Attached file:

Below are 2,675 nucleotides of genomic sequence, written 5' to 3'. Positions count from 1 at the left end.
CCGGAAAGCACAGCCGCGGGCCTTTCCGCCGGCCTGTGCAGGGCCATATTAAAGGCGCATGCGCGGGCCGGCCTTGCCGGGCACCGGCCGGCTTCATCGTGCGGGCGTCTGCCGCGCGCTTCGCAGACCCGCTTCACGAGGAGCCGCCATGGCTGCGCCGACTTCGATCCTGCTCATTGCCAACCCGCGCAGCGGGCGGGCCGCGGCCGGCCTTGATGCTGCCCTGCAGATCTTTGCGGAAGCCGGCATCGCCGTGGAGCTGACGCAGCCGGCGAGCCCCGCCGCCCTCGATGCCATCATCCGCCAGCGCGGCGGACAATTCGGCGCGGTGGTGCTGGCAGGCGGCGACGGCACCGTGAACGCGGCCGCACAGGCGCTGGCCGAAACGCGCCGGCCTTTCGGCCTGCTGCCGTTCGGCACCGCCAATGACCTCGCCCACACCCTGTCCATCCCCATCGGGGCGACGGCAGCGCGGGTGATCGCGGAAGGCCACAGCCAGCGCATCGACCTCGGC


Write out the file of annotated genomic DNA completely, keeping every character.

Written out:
Below are 2,675 nucleotides of genomic sequence, written 5' to 3'. Positions count from 1 at the left end.
CCGGAAAGCACAGCCGCGGGCCTTTCCGCCGGCCTGTGCAGGGCCATATTAAAGGCGCATGCGCGGGCCGGCCTTGCCGGGCACCGGCCGGCTTCATCGTGCGGGCGTCTGCCGCGCGCTTCGCAGACCCGCTTCACGAGGAGCCGCCATGGCTGCGCCGACTTCGATCCTGCTCATTGCCAACCCGCGCAGCGGGCGGGCCGCGGCCGGCCTTGATGCTGCCCTGCAGATCTTTGCGGAAGCCGGCATCGCCGTGGAGCTGACGCAGCCGGCGAGCCCCGCCGCCCTCGATGCCATCATCCGCCAGCGCGGCGGACAATTCGGCGCGGTGGTGCTGGCAGGCGGCGACGGCACCGTGAACGCGGCCGCACAGGCGCTGGCCGAAACGCGCCGGCCTTTCGGCCTGCTGCCGTTCGGCACCGCCAATGACCTCGCCCACACCCTGTCCATCCCCATCGGGGCGACGGCAGCGCGGGTGATCGCGGAAGGCCACAGCCAGCGCATCGACCTCGGC